An interview with Tarun Rai, chairman and group CEO, South Asia, Wunderman Thompson.
Waiting in the reception area of the Mumbai office of JWT - now Wunderman Thompson - is an odd experience; in one's field of vision are two starkly contrasting visuals: a dusty, vintage Horlicks calendar hanging in a corner, and, not far from it, a sleek screen with futuristic Gestalt-esque images about how the newly formed Wunderman Thompson is more than the sum of the words that define it - a creative, data and technology company. I was there recently to chat with Tarun Rai, chairman and group CEO, South Asia, Wunderman Thompson.
This strange juxtaposition of old and new captures WPP's recent decision to merge its classic advertising agency brand J. Walter Thompson with direct-and-digital shop Wunderman.
Wunderman Thompson is present across 90 markets and employs over 20,000 people. At the helm are global chief executive officer Mel Edwards and chairperson Tamara Ingram.
In India, compared to JWT, Wunderman is very small and not well known. Our market has had a close relationship with JWT that dates back to the 1920s, but we know little about Wunderman. For instance, that it was founded in 1958 by the late Lester Wunderman, known as the father of direct marketing. Or that Manoj Mansukhani is the agency's chief transformation officer, South Asia.
Understandably, one of the tasks on Tarun Rai's to-do list is ensuring potential clients know what the merged entity stands for. "I am not offering Wunderman's India capabilities. I am giving you Wunderman's global capabilities," is Tarun's urgent message to the market.
The clientele of Wunderman Thompson includes names like Airtel, Britannia, Colgate, Facebook, Flipkart, Godrej, GSK, Hindustan Unilever, Hero Moto Corp, Microsoft, Tinder, ITC, Nestlé and PepsiCo, among several others.
One of the biggest differences between advertising and media (otherwise a JWT 'lifer', Tarun was CEO, Worldwide Media between 2008 and 2015) is ownership. In media, you own what you produce. And that changes everything - your relationships with clients, the industry... everything. We're in the creative services business, we produce fantastic content, we have so many fabulous creative people, but we're always doing it for our clients. We don't own anything, the clients own everything. Yet, many of our people leave advertising to go join Bollywood, OTT or TV channels, where they produce great stuff which they own. Then everything changes.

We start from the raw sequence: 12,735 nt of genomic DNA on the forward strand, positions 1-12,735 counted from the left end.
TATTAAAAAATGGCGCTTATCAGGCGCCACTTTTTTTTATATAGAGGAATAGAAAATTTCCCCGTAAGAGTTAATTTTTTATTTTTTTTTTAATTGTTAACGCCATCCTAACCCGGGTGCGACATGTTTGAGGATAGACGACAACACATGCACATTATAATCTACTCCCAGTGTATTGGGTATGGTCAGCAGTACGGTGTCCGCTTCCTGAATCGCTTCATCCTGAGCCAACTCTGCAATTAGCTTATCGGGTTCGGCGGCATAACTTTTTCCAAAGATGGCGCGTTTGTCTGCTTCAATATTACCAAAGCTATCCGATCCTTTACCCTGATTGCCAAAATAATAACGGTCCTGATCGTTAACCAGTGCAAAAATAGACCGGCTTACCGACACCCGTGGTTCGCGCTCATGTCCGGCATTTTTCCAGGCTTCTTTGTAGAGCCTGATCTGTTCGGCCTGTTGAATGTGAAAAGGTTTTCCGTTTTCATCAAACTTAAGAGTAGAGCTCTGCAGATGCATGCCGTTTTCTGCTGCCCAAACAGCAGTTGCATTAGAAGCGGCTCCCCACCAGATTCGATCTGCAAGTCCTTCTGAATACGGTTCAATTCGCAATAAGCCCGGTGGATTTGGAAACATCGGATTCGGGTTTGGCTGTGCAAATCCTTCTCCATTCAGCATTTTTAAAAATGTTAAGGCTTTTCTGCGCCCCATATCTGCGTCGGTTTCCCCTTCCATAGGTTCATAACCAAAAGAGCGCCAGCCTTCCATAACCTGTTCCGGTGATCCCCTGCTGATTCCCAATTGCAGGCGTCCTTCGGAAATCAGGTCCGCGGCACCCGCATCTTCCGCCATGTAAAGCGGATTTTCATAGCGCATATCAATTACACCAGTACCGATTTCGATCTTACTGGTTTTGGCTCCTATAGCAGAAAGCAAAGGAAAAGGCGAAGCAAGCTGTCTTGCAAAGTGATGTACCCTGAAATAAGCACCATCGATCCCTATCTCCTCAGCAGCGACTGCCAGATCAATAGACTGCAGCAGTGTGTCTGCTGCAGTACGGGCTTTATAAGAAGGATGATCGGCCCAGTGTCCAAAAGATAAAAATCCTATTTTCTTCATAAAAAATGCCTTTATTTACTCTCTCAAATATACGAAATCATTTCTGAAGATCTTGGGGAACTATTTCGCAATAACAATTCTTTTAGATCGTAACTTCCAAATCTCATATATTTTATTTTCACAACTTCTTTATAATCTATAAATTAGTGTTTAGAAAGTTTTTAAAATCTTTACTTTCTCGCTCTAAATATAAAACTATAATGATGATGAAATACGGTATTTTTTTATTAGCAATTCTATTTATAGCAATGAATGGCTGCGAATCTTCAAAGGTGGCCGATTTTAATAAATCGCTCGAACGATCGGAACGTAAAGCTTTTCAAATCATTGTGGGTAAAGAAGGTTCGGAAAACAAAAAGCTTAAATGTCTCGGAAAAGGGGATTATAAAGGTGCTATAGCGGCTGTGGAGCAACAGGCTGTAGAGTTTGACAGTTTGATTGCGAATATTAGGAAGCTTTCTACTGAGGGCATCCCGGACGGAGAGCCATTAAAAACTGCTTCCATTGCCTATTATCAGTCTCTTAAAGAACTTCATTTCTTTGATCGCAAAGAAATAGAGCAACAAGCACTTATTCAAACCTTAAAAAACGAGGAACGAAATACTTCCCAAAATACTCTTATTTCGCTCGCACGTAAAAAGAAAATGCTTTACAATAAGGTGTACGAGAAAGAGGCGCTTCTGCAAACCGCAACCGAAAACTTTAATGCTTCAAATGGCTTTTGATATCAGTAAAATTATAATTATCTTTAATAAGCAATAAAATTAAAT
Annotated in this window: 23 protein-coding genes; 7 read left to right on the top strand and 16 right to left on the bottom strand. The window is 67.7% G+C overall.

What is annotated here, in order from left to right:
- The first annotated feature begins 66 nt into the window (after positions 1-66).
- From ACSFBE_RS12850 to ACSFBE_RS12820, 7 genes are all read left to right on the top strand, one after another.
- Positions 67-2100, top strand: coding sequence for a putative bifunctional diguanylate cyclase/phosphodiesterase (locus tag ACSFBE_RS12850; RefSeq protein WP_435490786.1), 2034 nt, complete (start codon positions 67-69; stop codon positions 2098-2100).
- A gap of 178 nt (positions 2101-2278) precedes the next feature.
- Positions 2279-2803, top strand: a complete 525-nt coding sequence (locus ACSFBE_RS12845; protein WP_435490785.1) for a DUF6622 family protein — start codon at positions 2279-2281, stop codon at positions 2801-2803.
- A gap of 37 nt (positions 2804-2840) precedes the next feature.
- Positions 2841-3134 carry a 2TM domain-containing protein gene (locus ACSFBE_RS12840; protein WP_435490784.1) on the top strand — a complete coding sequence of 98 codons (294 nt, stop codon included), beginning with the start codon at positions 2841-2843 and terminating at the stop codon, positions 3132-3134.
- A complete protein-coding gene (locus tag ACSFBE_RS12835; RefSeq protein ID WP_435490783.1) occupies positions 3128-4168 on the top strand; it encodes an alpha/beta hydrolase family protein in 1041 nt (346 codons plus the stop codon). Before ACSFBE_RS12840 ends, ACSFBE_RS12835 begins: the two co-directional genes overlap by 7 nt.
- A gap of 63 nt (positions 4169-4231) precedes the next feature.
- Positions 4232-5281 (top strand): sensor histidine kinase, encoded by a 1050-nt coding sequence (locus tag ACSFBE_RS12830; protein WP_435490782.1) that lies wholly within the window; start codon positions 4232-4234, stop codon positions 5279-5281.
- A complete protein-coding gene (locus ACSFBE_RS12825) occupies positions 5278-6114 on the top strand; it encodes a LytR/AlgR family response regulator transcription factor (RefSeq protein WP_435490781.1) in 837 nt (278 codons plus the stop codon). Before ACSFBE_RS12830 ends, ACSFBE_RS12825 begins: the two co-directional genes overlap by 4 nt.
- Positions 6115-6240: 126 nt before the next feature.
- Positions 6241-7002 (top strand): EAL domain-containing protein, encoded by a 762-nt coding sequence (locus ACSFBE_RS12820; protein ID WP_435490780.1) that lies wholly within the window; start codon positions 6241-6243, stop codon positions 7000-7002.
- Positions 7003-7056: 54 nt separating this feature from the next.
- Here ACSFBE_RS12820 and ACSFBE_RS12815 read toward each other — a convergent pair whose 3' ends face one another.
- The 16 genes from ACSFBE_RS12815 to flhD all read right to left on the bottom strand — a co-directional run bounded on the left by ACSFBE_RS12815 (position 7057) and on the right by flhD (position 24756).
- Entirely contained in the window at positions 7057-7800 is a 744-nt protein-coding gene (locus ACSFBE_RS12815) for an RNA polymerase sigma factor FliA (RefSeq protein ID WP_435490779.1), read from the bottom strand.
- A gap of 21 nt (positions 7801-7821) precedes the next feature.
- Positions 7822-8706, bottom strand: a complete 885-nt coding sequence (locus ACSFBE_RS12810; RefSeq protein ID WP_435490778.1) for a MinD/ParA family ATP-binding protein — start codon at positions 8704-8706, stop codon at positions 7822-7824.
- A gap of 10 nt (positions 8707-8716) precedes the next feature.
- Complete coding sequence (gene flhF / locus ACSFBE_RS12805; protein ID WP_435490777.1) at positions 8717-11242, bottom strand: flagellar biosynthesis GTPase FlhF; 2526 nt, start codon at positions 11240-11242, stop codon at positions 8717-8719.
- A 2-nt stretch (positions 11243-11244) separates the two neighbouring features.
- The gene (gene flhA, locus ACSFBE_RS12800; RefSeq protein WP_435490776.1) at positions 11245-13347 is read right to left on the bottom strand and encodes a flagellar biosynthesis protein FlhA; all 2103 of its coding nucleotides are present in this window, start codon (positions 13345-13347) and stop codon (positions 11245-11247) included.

So while we love to work for our clients and make sure their business targets are met and their brands are doing well, I really wish we also had our own IPs, online or on-ground. It's an opportunity we haven't exploited yet.
We need to pay better. Currently, our remuneration model is sub-optimal. Compared to other agencies, we're fine. But today our competition is not other agencies; it's the entire space - FMCG, content, digital, OTT... and there, frankly, we're way off. It's shocking how much we have to catch up.
Another reason is... younger people are persuaded by the flash of young, digital agencies.
The merger (Wunderman Thompson) will make it easier for us to acquire talent. We're now a new breed of agency that can attract the so called new-age, non-traditional talent, which earlier, because we had the traditional agency tag, would go elsewhere.
I was amused (by the reactions). I think too much is being made of this.
Yes, it's a legitimate question, but when I joined in 1989, it was Hindustan Thompson, then we became J. Walter Thompson - that was supposed to be very unnerving - and now we're Wunderman Thompson. We've always referred to ourselves as 'Thompsonites'.
Today, we get called to just about every pitch because we're JWT and everyone knows us; as long as we communicate that JWT is now Wunderman Thompson, that we've got new capabilities, and don't miss out on any opportunity, it's fine. We're in the business of communication... we'll make sure people know.
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All these comments are fair when made by people who're looking at it superficially - how else can they look at it?
As an industry, have we slipped down the value chain, globally? Yes, we have. Previously, agencies were the single point of contact for all the communication needs of the client. But now it's fragmented; agencies are one of the ten partners clients are working with.
But now, clients want integration. It won't go back to the good old days when agencies would do everything, but it will come back in a different form. The opportunity now is to offer end-to-end solutions and explore different communication models.
I can be more responsible for the business result that the client is looking for through communication... I can say, 'Link me to your sales', potentially. If we're more accountable, we can start climbing back up the value chain.